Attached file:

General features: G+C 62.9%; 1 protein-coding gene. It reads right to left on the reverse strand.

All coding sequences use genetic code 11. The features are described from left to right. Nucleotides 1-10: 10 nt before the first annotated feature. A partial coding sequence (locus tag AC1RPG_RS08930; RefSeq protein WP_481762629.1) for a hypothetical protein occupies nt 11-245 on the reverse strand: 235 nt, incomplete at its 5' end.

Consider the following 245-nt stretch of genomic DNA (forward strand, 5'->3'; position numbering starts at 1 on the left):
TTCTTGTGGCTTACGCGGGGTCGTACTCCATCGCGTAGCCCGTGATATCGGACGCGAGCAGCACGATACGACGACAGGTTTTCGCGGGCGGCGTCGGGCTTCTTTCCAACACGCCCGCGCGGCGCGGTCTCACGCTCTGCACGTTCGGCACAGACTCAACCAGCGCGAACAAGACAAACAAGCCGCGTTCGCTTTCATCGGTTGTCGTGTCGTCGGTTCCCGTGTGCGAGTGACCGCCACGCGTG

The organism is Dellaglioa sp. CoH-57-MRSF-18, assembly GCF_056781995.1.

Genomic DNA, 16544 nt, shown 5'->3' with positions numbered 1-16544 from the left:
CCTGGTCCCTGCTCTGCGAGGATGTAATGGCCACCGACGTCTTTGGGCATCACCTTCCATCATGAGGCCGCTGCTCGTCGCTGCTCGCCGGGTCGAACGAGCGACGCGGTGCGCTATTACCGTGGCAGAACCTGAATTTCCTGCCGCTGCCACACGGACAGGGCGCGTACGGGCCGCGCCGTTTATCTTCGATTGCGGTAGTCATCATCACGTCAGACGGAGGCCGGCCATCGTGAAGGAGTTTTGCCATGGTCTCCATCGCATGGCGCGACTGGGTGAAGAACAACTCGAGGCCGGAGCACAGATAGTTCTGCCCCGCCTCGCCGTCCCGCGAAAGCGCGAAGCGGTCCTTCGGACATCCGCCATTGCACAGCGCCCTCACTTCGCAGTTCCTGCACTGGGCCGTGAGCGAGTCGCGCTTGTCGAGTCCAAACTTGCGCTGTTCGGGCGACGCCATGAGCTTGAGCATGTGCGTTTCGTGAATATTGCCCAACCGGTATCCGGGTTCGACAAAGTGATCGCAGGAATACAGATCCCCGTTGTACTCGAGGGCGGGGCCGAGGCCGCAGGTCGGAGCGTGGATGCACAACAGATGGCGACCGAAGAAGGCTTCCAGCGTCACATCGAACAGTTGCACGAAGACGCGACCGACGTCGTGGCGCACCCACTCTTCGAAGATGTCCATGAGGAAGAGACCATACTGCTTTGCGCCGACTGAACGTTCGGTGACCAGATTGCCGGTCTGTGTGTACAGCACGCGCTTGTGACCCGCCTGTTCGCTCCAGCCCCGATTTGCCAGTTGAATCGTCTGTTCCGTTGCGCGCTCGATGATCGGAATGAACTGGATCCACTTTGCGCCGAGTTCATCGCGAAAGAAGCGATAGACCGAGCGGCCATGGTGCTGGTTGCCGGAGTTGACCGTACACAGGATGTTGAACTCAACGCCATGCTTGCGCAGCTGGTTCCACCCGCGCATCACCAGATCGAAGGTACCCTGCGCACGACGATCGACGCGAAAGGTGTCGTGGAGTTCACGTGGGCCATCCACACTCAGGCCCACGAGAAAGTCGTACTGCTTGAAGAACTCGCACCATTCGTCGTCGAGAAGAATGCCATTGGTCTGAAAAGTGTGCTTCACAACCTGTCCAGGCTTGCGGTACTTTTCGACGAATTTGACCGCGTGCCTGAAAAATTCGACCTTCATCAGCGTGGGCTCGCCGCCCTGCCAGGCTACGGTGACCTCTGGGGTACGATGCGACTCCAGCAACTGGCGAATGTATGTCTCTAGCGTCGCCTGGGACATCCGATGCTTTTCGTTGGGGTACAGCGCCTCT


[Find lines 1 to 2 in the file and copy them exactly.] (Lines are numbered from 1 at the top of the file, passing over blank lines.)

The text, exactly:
General features: G+C 62.9%; 1 protein-coding gene. It reads right to left on the reverse strand.

All coding sequences use genetic code 11. The features are described from left to right. Nucleotides 1-10: 10 nt before the first annotated feature. A partial coding sequence (locus tag AC1RPG_RS08930; RefSeq protein WP_481762629.1) for a hypothetical protein occupies nt 11-245 on the reverse strand: 235 nt, incomplete at its 5' end.